T-SQL Tuesday is a blog party started by Adam Machanic (b/t) over five years ago. The first Tuesday of each month a blogger hosts the party and suggests a topic. Anyone who is interested blogs on that topic on the second Tuesday. It can be a lot of fun and quite a challenge to blog on a topic you didn’t pick.
True to my typical post style which focuses on small shops, accidental DBAs, and junior DBAs I went looking for something that could very easily benefit people that are using the basic SQL Server features. In this case they may not even realize how limited they were.
I chose to write about Index Maintenance in the built-in Maintenance Plan portion of SQL Server.
A brief summary of the built-in Maintenance Plans is that they allow you to drag-and-drop your way to basic SQL Server maintenance items such as Backups, Index maintenance, CheckDB, Statistics updating, etc. This a tool that has been around since at least version 7 that I know of. It wasn’t always very good, and it gets a bad rap from a lot of DBAs. It has been dramatically improved over the years in flexibility and reliability.
In SQL 2014 and before, you had a choice to rebuild or reorganize indexes, and it was pretty much an all or none proposition. There were a few options, but still limited. If you wanted to get granular, you needed to roll your own code, buy a 3rd party utility, or use something like Ola Hallengren’s free scripts (known everywhere as the “Ola scripts“).
2014 Rebuild task…a few choices, but not a lot.
2014 Reorganize Index dialog…even fewer choices:
Don’t misunderstand me…its great that these options are available, especially for the SQL Server customer that doesn’t have a DBA or the budget for a 3rd party product. The biggest downside is that they will rebuild EVERY index on the selected database(s)…whether it needs it or not. This can cause significant blocking, resource usage and transaction log files that can grow way beyond what is expected.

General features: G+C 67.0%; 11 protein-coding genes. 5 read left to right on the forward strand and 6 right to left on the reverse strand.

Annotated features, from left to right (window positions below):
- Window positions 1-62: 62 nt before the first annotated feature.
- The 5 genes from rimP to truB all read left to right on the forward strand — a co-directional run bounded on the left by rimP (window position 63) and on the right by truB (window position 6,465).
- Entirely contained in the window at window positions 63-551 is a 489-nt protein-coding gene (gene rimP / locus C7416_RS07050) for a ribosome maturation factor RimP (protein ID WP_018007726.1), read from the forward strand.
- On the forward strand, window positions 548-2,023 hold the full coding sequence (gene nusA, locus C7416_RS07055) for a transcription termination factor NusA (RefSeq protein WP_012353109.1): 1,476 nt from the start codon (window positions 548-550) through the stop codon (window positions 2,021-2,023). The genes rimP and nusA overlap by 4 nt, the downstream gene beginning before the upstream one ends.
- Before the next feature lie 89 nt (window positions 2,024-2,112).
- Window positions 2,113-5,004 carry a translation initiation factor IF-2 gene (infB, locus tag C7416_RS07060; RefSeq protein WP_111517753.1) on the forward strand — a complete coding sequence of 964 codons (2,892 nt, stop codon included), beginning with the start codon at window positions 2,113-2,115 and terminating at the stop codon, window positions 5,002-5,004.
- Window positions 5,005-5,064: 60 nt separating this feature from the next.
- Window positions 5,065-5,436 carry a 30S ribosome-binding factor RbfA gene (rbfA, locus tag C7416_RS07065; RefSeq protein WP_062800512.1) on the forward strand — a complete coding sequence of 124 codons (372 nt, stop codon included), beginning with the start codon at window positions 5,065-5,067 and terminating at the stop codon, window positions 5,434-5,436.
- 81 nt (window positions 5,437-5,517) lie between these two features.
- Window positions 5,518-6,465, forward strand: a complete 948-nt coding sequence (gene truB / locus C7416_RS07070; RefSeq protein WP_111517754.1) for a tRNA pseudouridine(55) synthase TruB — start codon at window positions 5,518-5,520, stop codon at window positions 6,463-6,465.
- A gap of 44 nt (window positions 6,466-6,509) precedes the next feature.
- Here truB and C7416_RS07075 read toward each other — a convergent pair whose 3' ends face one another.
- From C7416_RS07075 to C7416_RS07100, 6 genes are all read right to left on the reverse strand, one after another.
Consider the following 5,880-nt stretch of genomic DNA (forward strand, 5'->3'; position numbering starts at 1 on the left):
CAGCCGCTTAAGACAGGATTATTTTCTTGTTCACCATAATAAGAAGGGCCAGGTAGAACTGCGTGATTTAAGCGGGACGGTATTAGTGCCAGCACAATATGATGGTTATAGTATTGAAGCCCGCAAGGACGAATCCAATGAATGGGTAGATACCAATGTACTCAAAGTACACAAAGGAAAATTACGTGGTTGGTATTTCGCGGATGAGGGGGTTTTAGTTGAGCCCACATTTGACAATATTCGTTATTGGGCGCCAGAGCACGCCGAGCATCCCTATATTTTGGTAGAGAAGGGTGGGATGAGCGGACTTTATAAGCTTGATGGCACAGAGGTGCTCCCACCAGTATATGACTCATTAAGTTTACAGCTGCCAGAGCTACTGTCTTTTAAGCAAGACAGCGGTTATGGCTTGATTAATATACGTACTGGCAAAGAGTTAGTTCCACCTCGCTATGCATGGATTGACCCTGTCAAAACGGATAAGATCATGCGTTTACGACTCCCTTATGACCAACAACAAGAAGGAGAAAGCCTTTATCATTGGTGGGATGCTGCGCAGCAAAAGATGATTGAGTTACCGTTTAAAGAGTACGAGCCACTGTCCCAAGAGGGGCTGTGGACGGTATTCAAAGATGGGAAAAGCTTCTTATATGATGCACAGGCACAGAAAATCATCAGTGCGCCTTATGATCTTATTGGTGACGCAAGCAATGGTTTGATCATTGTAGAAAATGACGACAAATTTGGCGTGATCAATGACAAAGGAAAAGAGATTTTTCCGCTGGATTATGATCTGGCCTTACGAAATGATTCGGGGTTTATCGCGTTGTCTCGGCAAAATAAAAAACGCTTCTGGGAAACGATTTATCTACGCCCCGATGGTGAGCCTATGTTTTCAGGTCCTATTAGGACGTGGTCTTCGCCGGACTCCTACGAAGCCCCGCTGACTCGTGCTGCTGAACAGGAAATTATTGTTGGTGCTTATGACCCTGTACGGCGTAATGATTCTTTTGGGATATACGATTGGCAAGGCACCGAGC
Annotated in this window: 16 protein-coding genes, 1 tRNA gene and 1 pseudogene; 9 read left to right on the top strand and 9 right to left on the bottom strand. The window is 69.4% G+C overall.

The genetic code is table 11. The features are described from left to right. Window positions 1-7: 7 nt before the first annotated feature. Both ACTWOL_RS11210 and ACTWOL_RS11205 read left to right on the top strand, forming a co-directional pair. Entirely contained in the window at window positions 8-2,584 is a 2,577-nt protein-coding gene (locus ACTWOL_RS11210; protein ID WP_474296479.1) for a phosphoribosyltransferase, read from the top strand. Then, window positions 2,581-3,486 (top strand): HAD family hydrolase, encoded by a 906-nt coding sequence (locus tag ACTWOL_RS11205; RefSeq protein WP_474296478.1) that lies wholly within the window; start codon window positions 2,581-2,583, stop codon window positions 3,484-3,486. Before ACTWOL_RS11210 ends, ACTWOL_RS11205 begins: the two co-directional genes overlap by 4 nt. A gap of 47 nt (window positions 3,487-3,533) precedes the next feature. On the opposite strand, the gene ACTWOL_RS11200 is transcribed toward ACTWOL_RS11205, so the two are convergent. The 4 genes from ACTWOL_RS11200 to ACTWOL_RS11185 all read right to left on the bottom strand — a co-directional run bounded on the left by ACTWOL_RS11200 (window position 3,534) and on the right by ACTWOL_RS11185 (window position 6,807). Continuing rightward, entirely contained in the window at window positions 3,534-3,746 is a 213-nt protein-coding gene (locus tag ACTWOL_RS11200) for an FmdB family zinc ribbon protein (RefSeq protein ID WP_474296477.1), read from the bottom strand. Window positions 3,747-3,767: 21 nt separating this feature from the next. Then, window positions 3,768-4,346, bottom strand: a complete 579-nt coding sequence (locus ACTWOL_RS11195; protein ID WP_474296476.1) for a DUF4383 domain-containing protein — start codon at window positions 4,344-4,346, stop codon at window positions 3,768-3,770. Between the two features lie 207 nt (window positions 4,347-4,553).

In SQL 2016, Microsoft introduced the ability to Rebuild or Reorganize based on Fragmentation %, Size of the Index (page count) and usage:
These options allow you to rebuild at whatever levels make sense to you. Taking a hint from the Ola Scripts, I set mine to rebuild everything over 30% fragmented, and over 500 pages in size. “Used in the last xx days” is a nice feature as well. The stats sampling option is something I didn’t know was there until I started writing this!
Similarly, Index Reorganize is also now allowing you to get more granular:
These options give the small SQL shop the ability to “set it and forget it” in ways that are more intelligent than previously available.
Pro tip….do the rebuild first, so you don’t accidentally Reorganize everything over 5%, including the ones over 30%…
There are dozens of articles and blogs on Rebuild vs. Reorganize, so I won’t re-hash that here…but I will Google it for you.
Many DBAs will scoff at this and turn up their nose at SQL Maintenance Plans…but they definitely have their place. Not every shop can use a “free” product such as the Ola Scripts, or have budget for MinionWare. An additional great aspect of this is that since Microsoft wrote it, they support it!
Large shops with multiple instances, and a DBA staff…go get ’em! If you are a small shop looking to upgrade from 2008, R2, 2012…this is only available in 2016…which just runs faster, and has lots of Shiny New Toys!
Thanks for reading,